Graduate Profiles

Graduate Engineer - ChiChi Luan

What does your typical workday look like?

On a typical day, the first thing when I arrive at the office would be reading emails received overnight. Then list down key tasks that are required to complete on the day.

Half way through the day, I will go to sites if time allows, to meet up with site engineers and collect dockets.

By the end of the day I try to spend 5-10 mins to reflect what’s done/not done today and take notes of any important events.


What's the coolest thing about your job?

I witnessed our first breakthrough of the Melbourne Metro project - State Library Station. This was very exciting as everyone on this project has worked extremely hard. This is a great milestone to celebrate.

Working on this project makes me understand more about the amount of work required to build a tunnel and appreciate more when I drive through one.

 

Graduate Engineer - James Dowzard

What does your typical workday look like?

My day will usually start with some planning, I always like to have goals for my day in terms of what I want to achieve.

My work is office-based so depending on where the project is at, I am usually involved in developing a report to make an assurance argument, or another key report I worked on was to demonstrate that the design was capable of meeting its high-level targets for trains running on time.

I also assist in other areas of the systems engineering team such as requirements, usually writing scripts to automate some of the processes we need to execute as a project. Programming is an extremely useful way to remove the need for manual processes and enable our project team to utilise their specific expertise more often throughout the day.


What has been the most interesting thing about your job?

The exposure to the largest public private partnership is something I have come more recently to appreciate.

What keeps the work I do interesting is that the project lifecycle always moves forward, meaning you are always working towards a huge milestone – completing the project, which then brings benefit to the communities we work in.

 

Communications & Stakeholder Engagement Graduate - Remy Fowler

What does your typical workday look like?

  • Check my emails and see what is happening on-site via the time-lapse camera
  • Weekly meeting with the client
  • Head out for either an onsite or perimeter of site walk to see how construction is coming along
  • Meeting with stakeholders (residents, business, government agencies – depends on the day)
  • Sit down with engineers to talk about their upcoming works and potential disruptions
  • Write collateral for community consumption regarding upcoming works


What has been the most interesting thing about your job?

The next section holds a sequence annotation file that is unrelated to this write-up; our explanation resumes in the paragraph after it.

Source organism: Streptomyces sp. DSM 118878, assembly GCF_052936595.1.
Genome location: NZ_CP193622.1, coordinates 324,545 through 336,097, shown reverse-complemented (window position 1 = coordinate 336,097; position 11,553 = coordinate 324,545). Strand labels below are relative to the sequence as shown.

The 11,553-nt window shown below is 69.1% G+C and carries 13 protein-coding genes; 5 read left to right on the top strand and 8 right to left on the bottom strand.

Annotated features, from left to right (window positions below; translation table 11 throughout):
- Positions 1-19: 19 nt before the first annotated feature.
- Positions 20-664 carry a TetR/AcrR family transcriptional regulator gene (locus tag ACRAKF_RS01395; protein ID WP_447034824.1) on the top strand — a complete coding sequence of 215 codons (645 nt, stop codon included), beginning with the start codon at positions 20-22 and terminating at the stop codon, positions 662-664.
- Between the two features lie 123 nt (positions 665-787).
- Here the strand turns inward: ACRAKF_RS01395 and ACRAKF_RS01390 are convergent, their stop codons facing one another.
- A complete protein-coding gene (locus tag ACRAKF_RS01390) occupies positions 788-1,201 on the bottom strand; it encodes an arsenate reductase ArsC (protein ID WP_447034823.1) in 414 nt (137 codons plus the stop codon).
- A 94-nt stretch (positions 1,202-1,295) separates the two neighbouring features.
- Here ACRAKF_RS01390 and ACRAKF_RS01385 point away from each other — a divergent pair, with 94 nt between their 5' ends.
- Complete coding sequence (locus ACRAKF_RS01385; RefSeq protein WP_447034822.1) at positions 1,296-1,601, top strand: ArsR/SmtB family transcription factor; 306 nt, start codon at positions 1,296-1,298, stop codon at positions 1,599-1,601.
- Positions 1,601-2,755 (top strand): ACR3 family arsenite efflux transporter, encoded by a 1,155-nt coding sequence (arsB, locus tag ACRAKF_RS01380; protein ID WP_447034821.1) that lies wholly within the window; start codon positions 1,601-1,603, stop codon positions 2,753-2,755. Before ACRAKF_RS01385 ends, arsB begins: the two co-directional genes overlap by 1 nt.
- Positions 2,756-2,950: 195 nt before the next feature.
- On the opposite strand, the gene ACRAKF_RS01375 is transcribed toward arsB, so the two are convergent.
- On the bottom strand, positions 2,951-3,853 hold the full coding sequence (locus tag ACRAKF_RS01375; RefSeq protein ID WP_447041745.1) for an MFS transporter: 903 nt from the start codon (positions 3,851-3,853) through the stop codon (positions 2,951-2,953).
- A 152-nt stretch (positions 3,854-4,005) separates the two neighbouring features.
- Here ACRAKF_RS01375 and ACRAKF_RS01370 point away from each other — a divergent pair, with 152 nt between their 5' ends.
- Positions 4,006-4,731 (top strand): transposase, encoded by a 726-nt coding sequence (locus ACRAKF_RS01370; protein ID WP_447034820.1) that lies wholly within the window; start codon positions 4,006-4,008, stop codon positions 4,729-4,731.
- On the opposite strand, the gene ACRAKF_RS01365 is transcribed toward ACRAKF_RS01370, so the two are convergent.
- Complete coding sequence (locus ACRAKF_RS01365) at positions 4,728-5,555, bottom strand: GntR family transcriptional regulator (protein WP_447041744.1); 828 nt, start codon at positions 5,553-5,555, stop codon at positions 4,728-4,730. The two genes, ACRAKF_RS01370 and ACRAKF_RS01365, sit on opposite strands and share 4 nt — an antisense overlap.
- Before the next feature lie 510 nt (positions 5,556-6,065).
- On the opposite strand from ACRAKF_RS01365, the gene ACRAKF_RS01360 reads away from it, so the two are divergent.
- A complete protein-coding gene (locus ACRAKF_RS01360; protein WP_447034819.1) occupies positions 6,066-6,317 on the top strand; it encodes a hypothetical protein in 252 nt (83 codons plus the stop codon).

One of the great things about working in communications and stakeholder engagement is that it is a centralised role. You have an understanding of all works happening at both your sites and the project as a whole.

 

Graduate Engineer - Sam Fitzherber

What does your typical workday look like?

During Tenders: I start every morning with two espressos. If we are in the middle of a tender, there can be lots of meetings with the team and contractors to discuss strategy and explore innovative construction materials or ways of building which will give us a competitive advantage. When you are close to a submission date you tend to lose track of what day it is as every day becomes a workday and long days become a standard.

Post/Pre-tenders: Not being the one to sit around, I was lucky enough to be given freedom to write research reports for the Building Division. I spent days at concrete plants, steel facilities and precast plants looking at what they do, and the processes and systems involved.


What has been the most interesting thing about your job?

I have been at John Holland for three years now and I have worked on Green Square Library and Plaza and North West Metro before transitioning into Pre-Contracts. The most interesting party about working here is you are only bound by your own limitations.

I have been on site visits to West Connex where I sat in a road header as it tunnelled, the Sydney Metro Precast facility, Macquarie Park, numerous factories and concrete plants all through self-organised initiatives because I wanted to learn more about the industry. I have also climbed a Tower Crane- they are much higher and scarier than you think.

Working for such a large company opens several doors for you, and if you are passionate and have a drive to learn you will find invitations to other construction sites; and contractor facilities will readily flow your way.